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Posterior stabilization strategies following resection of cervicothoracic junction tumors: review of 90 consecutive cases

Placantonakis, Dimitris G; Laufer, Ilya; Wang, Jeremy C; Beria, Jasmine S; Boland, Patrick; Bilsky, Mark
OBJECT: In this retrospective analysis the authors describe the assessment and outcomes of 90 patients who underwent placement of posterior instrumentation at the cervicothoracic junction following the resection of a primary or metastatic tumor during a 10-year period. METHODS: All patients underwent a posterolateral laminectomy including uni- or bilateral facetectomy, and 44 patients additionally required vertebral body resection and reconstruction. In patients who underwent C-6 or C-7 decompression, the posterior instrumentation strategies changed from the use of lateral mass plate systems (LMPSs) to lateral mass screw/rod systems (LMSRSs). Similarly, for T1-3 tumor decompression, the strategy shifted from sublaminar hook/rod systems (SHRSs) to the use of pedicle screw systems (PSSs) in which the surgeon used either a 6.25-mm rod or dual-diameter rods with or without a connector. RESULTS: The overall surgical complication rate was 19% including fixation failure in 11 patients (12%), 6 of whom required reoperation. Fixation failure rates for cervical decompression decreased from 2 (29%) of 7 patients in the LMPS group to 0 (0%) of 8 in the LMSRS group (p = 0.2). The fixation failure rates for thoracic decompression were 7 (15%) of 48 patients in the SHRS group, and there was a decrease to 2 (7%) of 27 in the PSS group (p = 0.48). Neurological and functional outcomes including American Spinal Injury Association, Eastern Cooperative Oncology Group, and Medical Research Council muscle strength and pain scores remained stable or improved in 94, 96, 100, and 96% of patients, respectively. CONCLUSIONS: Current posterior instrumentation strategies involving LMSRSs and PSSs provide excellent and safe stabilization of the cervicothoracic junction following resection of primary or metastatic tumors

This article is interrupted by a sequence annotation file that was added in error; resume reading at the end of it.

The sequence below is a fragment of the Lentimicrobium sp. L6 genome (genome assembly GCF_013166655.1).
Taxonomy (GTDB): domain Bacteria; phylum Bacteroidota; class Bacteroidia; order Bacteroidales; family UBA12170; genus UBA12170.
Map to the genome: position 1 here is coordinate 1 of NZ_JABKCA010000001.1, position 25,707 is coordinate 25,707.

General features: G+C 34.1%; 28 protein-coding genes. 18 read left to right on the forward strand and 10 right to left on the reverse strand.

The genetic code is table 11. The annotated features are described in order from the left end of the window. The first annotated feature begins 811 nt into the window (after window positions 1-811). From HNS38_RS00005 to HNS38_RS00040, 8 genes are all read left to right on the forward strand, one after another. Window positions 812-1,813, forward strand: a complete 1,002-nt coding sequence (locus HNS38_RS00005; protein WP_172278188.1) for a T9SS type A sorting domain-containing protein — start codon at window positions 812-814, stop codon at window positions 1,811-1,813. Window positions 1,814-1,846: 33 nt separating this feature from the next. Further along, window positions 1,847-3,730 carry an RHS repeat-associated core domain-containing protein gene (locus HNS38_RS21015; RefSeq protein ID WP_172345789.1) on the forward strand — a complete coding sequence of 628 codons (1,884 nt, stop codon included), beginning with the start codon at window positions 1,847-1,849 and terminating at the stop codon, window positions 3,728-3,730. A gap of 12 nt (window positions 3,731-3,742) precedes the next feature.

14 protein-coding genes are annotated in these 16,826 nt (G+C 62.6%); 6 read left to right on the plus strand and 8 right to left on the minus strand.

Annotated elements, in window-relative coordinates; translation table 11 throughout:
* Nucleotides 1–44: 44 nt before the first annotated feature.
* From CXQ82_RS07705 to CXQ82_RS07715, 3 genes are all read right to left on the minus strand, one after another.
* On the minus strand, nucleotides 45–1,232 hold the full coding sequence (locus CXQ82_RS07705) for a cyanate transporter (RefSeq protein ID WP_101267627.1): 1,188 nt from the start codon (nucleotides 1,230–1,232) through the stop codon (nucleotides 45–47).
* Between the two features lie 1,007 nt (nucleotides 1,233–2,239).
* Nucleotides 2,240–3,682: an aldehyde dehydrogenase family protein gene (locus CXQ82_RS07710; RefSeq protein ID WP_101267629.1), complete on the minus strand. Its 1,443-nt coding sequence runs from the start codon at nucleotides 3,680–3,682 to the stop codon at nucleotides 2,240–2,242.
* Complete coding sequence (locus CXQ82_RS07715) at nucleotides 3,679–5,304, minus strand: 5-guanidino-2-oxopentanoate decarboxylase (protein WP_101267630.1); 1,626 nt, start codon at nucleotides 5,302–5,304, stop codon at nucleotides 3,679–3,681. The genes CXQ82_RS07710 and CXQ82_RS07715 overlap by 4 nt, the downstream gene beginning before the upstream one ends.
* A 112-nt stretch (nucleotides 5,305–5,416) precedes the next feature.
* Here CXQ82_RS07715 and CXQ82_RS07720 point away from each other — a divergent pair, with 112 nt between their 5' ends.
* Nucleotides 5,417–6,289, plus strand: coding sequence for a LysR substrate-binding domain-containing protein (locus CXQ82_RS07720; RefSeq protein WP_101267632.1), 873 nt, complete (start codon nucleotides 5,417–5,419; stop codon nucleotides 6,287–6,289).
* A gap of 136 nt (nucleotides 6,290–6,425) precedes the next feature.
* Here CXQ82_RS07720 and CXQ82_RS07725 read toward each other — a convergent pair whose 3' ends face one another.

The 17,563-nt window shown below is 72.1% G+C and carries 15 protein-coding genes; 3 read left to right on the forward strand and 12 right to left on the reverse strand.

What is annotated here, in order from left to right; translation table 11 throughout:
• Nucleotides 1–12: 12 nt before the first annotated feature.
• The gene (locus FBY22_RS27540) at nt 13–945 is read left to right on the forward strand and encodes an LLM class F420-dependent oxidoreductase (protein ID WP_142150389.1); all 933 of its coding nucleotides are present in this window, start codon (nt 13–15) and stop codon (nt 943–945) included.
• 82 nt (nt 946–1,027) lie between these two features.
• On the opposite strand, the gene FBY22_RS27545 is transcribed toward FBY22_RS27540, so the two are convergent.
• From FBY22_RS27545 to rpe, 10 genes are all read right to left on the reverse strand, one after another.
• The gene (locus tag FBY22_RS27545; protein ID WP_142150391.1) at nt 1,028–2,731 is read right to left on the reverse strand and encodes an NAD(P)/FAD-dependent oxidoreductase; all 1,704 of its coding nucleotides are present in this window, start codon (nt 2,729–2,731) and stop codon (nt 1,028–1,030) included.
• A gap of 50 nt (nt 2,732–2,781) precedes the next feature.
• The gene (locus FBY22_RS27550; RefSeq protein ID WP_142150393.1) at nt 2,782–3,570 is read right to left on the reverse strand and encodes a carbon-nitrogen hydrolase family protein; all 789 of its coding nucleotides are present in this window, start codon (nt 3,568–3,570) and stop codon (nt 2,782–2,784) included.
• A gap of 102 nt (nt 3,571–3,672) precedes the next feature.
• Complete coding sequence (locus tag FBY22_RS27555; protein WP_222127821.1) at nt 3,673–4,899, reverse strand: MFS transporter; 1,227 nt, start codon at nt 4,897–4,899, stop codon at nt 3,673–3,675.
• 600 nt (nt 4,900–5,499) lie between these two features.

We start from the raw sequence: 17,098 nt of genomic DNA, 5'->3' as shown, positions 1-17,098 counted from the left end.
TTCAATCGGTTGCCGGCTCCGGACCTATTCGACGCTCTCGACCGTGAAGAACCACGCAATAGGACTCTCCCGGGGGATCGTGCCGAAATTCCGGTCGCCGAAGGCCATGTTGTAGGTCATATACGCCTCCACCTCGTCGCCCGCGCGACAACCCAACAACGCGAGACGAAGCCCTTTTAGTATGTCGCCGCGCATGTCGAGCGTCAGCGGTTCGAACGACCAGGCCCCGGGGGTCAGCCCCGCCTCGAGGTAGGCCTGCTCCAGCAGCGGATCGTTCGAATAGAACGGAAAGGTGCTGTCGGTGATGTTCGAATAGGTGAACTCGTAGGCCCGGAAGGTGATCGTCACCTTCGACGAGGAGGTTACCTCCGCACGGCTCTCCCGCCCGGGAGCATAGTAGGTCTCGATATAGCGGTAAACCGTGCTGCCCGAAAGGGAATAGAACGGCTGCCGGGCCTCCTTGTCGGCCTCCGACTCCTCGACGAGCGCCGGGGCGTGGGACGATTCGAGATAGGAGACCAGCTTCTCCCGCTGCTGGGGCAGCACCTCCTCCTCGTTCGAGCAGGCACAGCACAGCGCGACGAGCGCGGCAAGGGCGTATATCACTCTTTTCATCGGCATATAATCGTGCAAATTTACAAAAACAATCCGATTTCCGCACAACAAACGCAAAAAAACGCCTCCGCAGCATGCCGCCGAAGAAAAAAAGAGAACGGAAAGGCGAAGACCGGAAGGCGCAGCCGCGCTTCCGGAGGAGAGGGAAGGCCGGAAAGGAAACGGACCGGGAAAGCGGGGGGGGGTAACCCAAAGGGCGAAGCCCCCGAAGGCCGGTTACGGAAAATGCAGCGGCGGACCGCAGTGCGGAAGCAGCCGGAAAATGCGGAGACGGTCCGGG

PMID: 18764742
ISSN: 1547-5654
CID: 111493